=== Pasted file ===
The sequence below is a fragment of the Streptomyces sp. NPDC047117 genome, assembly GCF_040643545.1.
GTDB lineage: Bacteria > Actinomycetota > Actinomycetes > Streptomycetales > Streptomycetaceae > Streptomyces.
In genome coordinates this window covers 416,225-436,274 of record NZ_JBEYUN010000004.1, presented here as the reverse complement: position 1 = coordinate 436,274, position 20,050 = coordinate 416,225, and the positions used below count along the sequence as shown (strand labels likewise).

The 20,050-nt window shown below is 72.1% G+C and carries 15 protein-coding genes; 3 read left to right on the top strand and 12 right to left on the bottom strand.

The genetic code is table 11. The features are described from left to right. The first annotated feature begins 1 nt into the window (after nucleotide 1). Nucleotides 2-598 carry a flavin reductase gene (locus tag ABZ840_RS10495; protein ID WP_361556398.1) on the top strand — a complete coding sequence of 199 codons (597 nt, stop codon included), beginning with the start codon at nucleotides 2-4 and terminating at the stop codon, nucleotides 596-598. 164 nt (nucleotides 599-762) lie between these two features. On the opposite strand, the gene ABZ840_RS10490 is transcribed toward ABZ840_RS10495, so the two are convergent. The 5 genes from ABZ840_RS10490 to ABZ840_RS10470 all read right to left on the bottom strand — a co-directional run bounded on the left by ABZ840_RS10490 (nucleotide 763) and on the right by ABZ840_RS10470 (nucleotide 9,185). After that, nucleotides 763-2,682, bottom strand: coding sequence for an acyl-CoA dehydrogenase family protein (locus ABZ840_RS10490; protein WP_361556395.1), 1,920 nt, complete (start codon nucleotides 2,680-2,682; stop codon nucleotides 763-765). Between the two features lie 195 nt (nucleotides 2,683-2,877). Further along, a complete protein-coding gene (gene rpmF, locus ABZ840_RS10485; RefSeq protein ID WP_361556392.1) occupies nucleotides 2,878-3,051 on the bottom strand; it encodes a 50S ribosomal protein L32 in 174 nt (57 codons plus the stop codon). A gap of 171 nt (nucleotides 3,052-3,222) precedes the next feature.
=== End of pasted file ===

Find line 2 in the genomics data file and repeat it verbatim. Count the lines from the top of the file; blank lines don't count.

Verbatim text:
GTDB lineage: Bacteria > Actinomycetota > Actinomycetes > Streptomycetales > Streptomycetaceae > Streptomyces.